I was raised in the World Wide Church of God, a cult/Christian sect that had plenty of bizzare and extreme practices. WWCG renounced most of it's super extreme beliefs over the last 10 years and merged with evangelical Christianity. In the process, it's lost most of it's members to splinter groups and mainstream churches.
Looking back on my former church it's interesting to see the parallels between the founding of the World Wide Church of God and Mormonism. Most quotes below are from the WWCG's own web site. Interestingly, Armstrong was accused of borrowing some doctrine's from Mormonism.
The late Walter Martin, in his classic The Kingdom of the Cults, devoted 34 pages to the group, claiming how Armstrong borrowed freely from Seventh-day Adventist, Jehovah's Witnesses, and Mormon doctrines.
-Both were founded by a man who thought all the other Christian sects "had it wrong". (Joseph Smith and Hebert W. Armstrong).
-Both founders were charismatic and gained followers by force of will more so than sound theological arguments. Armstrong's background was advertising.
many people continued to be attracted to Herbert Armstrong’s style and teachings, and the church continued to grow until Armstrong died in 1986 at the age of 93. He left a denomination that numbered 120,000 people in attendance every week. Annual income was 200 million dollars. Magazine circulation was in the millions every month, and the television program was one of the top two religious programs in America.
-Armstrong also had visions and encounters with God/Christ and viewed himself as God's prophet. Armstrong infamously had an org-chart where he was directly under Christ in authority.
Armstrong viewed himself as God’s apostle, leading the one true church. Armstrong had supreme doctrinal authority. If anyone was disloyal, that person would most likely be fired and expelled from the church fellowship. (Legally, Armstrong was under the authority of a board of directors, but they always supported his decisions.)
-Armstrong also believed that Americans were descended from the 10 Tribes of Israel.
Armstrong also had many unusual ideas about prophecy, and these may have been the most attractive doctrines of all. He taught that the United States and Britain are modern descendants of the northern ten tribes of Israel, and that therefore many biblical prophecies apply to the Anglo-Saxon peoples. He saw himself as an end-time fulfillment of prophecy, with a message of warning for the “Israelite” peoples.
Armstrong was always making bold prophecies. When things didn't go according to plan, he would just make new ones.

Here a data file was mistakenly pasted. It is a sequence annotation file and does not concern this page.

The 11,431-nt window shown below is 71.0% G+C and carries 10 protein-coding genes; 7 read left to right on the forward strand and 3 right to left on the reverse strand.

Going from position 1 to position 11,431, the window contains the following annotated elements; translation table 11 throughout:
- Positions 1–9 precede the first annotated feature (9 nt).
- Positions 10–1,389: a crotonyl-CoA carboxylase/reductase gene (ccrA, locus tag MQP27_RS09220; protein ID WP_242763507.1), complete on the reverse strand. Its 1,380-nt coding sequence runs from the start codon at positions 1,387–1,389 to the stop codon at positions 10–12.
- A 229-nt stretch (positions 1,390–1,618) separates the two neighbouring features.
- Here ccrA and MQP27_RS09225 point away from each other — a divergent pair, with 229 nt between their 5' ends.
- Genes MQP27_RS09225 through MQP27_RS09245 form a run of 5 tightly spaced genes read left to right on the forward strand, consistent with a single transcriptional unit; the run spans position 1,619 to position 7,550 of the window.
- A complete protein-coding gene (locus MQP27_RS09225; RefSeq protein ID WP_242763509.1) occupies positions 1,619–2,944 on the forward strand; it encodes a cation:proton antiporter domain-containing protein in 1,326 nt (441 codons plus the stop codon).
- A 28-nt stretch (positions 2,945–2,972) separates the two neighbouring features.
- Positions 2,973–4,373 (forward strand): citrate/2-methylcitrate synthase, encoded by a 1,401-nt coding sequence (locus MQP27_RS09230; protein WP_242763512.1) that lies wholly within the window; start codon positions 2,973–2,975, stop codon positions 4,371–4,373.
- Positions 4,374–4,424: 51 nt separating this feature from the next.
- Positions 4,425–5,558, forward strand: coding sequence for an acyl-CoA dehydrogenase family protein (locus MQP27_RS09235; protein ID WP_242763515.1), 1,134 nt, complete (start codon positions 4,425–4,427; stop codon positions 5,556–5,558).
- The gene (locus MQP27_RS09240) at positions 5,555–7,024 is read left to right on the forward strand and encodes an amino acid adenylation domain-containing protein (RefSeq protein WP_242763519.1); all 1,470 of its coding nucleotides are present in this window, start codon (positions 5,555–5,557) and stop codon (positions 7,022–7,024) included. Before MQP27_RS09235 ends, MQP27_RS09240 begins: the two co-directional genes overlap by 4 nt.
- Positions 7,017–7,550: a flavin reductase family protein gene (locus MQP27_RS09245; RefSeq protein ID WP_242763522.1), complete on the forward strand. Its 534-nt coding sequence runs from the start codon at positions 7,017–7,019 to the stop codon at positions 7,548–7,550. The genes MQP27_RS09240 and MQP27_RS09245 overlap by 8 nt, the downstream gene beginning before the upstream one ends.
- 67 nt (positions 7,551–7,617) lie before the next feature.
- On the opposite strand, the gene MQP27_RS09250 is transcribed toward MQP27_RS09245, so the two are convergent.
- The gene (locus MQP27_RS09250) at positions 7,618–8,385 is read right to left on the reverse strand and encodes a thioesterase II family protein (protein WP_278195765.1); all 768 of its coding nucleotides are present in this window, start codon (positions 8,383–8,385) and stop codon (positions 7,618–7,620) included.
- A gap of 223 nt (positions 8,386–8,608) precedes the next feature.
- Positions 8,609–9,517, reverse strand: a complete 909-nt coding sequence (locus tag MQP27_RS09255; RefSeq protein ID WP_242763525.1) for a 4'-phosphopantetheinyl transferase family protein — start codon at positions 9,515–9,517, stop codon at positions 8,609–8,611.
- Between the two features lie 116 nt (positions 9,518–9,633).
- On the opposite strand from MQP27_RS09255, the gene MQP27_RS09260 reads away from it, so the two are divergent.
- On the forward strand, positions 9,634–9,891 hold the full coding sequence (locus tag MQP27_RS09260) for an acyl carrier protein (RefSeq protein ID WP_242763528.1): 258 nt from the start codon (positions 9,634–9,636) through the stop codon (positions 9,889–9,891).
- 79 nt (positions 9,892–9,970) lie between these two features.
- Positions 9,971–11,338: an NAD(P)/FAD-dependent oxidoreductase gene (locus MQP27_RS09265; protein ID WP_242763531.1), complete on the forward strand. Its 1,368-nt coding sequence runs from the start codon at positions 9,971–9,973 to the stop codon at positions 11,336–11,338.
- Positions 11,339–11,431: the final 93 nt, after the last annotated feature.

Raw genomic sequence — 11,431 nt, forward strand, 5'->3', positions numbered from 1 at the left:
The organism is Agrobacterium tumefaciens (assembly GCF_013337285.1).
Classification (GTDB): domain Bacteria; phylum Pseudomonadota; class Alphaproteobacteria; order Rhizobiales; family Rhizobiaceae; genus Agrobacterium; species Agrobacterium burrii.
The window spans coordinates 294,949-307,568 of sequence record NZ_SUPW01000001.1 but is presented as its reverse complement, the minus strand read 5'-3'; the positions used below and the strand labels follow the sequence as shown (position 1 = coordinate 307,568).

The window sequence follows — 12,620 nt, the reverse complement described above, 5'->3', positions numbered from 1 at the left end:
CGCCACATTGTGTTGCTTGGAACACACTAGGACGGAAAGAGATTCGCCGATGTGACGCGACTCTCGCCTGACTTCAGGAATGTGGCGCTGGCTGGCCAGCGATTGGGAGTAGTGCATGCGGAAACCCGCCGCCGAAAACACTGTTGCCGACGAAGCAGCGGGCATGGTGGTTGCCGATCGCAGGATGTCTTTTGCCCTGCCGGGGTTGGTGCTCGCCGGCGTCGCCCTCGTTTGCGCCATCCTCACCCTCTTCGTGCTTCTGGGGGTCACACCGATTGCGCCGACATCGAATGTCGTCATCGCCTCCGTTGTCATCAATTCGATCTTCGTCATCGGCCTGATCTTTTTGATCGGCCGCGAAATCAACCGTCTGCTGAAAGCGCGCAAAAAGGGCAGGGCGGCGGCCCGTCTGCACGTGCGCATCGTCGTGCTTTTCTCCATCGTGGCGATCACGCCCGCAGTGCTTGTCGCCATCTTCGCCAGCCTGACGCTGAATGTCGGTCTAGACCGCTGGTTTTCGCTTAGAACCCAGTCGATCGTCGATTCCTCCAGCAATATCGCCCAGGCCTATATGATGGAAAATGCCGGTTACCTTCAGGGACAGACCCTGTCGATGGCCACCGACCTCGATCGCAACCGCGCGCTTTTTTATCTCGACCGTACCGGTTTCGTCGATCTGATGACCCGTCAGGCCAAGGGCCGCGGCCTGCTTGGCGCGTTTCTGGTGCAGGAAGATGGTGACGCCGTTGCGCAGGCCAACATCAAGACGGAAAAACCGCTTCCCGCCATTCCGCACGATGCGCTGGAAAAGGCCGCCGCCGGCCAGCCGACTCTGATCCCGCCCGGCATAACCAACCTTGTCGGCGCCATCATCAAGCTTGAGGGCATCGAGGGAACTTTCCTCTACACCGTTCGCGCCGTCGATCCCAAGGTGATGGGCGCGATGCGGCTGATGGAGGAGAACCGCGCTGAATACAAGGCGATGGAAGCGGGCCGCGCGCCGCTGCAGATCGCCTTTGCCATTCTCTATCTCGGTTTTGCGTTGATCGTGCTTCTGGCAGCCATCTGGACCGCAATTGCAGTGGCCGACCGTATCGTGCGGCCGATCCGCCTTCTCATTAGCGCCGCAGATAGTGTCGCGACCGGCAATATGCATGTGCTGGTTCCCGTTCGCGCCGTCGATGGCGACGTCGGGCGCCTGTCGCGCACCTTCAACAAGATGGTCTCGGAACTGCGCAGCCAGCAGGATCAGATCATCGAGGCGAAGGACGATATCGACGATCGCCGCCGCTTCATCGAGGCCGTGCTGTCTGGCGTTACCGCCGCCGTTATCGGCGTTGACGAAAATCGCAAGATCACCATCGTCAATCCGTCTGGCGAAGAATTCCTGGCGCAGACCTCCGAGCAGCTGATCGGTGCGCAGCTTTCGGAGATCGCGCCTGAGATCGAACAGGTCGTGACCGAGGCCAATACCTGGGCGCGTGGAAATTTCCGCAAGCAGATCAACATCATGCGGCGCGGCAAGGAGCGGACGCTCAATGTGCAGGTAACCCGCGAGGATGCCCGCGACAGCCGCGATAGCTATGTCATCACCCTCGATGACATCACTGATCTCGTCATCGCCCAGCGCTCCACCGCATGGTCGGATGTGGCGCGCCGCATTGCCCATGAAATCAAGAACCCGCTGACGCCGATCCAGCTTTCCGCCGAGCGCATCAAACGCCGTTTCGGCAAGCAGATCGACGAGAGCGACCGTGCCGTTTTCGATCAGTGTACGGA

The Great Tribulation would soon start, he warned in the 1930s, in the 1940s, in the 1950s, in the 1960s, in the 1970s, and in the 1980s — but the good news is that Christ will soon return and rule for 1,000 years. This prediction was so important to Armstrong that it became the center of the gospel. It was the reason the radio and television broadcasts were titled “The World Tomorrow.” The future utopia was the good news.
WWCG used young college grads to spred the church's message.
Young graduates of Ambassador College were then sent to various cities to gather the believers into small churches. The church grew rapidly in the 1950s and 1960s. The radio program was sent to England, Australia, the Philippines, Latin America, and Africa. Church offices were opened in numerous nations around the world. The name of the church was changed from “Radio Church of God” to “Worldwide Church of God."
Herbert Armstrong had scandals involving sexual improprieties including allegations of incest. The churches doctrine regarding divorce and remarriage changed conveniently at the same time Armstrong wanted to remarry. This is somewhat similar to Joseph Smith's doctrine of plural marriage closely tied his personal desires for multiple wives.
Both churches tithe 10% of their income.
WWCG had similar strict rules of personal conduct. Mormons can't drink or smoke. We had similar strange rules.
n addition to the weekly Sabbath, the WCG observed seven annual Sabbaths, based on Leviticus 23. Church members also avoided pork, shrimp and certain other meats (Lev. 11). They gave one tithe to support the ministry, used another to keep the annual Sabbaths, and in some years gave a third tithe to the church for its poor members. The financial requirements were high, but they also increased the levels of commitment.
Armstrong taught that repentance involves a change in behavior, that Christianity involves a way of life. In the WCG, this focused primarily on prohibitions. WCG members were not allowed to vote, serve in the military, marry after divorce, go to doctors, use cosmetics, or observe Christmas, Easter and birthdays.
Both churches had a practice of banishing troublesome members. We called it "disfellowship".